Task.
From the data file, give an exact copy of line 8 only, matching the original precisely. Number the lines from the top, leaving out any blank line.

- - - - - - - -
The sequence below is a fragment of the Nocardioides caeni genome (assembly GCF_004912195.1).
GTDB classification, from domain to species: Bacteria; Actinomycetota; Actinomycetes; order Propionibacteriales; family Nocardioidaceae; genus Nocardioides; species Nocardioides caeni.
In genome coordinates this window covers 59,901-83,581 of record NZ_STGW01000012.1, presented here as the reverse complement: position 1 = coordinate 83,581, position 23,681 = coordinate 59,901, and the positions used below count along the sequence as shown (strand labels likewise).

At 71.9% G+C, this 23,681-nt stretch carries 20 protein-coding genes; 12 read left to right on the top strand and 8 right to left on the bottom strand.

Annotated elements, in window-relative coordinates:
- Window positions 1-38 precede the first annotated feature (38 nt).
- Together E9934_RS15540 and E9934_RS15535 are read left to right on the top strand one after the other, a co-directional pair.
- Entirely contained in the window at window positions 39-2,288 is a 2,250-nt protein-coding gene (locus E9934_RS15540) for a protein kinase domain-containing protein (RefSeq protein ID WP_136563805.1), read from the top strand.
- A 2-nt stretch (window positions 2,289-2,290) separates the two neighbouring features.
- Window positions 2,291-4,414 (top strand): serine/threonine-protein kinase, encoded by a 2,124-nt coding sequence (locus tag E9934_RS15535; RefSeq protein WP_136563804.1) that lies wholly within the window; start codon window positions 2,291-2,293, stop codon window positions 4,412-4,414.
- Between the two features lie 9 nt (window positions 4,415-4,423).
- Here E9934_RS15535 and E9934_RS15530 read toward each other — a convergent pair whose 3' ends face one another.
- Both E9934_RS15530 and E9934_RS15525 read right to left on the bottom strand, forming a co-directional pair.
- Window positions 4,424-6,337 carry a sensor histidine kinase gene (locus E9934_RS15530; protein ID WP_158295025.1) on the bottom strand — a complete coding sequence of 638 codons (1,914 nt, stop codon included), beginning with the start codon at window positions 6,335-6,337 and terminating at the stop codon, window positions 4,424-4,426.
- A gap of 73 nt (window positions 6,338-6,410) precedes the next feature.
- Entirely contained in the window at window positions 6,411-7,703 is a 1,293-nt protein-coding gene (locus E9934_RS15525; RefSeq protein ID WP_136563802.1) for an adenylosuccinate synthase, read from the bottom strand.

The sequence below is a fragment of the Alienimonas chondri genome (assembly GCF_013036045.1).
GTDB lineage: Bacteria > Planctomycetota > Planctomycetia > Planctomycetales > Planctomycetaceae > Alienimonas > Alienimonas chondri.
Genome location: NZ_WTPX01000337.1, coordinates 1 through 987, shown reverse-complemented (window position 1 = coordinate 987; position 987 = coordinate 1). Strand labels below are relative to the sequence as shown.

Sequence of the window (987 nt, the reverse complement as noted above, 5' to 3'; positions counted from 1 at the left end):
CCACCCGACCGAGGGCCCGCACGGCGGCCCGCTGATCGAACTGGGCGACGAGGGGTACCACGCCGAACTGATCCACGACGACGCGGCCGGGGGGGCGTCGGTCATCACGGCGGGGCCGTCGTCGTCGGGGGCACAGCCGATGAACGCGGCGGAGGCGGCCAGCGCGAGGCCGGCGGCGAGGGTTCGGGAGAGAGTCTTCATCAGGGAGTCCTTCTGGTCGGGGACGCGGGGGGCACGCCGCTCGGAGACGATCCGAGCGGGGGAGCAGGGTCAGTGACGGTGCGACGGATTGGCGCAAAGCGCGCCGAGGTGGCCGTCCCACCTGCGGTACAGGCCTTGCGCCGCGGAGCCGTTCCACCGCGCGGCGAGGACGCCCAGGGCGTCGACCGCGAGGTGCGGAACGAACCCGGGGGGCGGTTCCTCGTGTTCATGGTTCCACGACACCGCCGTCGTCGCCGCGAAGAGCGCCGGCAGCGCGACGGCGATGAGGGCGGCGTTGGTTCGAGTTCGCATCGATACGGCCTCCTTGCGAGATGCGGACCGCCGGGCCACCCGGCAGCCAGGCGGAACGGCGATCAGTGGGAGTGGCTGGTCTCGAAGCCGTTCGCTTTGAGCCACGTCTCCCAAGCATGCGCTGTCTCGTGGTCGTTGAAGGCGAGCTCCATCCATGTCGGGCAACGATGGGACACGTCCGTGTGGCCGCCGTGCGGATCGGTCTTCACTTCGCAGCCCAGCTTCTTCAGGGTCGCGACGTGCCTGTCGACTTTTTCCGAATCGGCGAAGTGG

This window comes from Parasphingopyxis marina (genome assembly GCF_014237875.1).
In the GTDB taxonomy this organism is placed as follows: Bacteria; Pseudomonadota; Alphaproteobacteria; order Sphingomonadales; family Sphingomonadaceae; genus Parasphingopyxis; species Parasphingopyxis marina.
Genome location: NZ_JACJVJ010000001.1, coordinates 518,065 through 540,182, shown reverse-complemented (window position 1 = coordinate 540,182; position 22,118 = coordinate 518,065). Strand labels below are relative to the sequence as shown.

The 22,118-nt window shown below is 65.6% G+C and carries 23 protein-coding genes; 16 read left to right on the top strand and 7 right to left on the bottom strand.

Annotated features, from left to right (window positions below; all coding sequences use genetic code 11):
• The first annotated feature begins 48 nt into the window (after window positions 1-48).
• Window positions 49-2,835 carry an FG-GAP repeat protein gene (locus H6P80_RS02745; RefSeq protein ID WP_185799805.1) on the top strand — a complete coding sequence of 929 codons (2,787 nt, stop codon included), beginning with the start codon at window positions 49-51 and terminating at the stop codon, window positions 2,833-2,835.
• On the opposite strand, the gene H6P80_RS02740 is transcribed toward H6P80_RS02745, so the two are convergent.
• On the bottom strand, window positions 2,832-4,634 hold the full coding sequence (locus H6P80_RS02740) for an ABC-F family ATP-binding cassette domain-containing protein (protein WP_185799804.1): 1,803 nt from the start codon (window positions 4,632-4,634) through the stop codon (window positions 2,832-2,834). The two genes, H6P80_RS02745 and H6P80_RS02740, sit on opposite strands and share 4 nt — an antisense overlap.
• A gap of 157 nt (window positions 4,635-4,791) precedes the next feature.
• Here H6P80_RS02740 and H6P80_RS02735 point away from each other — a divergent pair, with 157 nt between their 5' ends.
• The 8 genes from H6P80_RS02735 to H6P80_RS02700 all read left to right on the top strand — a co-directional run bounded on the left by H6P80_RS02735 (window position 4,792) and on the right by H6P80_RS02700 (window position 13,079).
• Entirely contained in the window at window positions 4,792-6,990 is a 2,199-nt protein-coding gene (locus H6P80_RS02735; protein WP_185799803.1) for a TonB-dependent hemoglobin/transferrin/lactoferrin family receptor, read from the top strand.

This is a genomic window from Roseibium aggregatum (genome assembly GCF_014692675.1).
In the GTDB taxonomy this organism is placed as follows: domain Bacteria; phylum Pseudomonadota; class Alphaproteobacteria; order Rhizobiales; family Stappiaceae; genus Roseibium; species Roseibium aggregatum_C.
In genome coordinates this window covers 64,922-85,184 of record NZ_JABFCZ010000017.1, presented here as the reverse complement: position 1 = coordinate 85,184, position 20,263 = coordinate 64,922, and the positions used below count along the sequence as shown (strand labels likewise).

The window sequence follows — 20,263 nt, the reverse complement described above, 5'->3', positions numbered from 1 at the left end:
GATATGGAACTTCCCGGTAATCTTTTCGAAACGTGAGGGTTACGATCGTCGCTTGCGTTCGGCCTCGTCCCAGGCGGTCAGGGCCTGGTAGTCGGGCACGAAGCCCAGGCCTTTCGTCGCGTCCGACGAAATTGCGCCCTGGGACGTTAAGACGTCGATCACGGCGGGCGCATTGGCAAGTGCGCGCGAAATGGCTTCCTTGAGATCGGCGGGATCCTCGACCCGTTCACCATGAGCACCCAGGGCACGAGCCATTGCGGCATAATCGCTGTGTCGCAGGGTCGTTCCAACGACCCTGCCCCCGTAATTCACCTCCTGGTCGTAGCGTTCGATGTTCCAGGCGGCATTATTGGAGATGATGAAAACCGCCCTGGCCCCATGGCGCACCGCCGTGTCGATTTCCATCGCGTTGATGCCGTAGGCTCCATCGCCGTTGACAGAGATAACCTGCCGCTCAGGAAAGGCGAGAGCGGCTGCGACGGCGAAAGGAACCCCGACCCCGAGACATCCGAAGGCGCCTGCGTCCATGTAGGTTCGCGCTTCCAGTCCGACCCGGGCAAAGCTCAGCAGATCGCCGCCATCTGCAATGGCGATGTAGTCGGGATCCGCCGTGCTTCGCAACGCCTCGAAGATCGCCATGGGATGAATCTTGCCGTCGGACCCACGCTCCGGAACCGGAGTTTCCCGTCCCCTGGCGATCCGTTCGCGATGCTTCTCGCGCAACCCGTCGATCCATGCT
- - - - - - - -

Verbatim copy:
- Entirely contained in the window at window positions 39-2,288 is a 2,250-nt protein-coding gene (locus E9934_RS15540) for a protein kinase domain-containing protein (RefSeq protein ID WP_136563805.1), read from the top strand.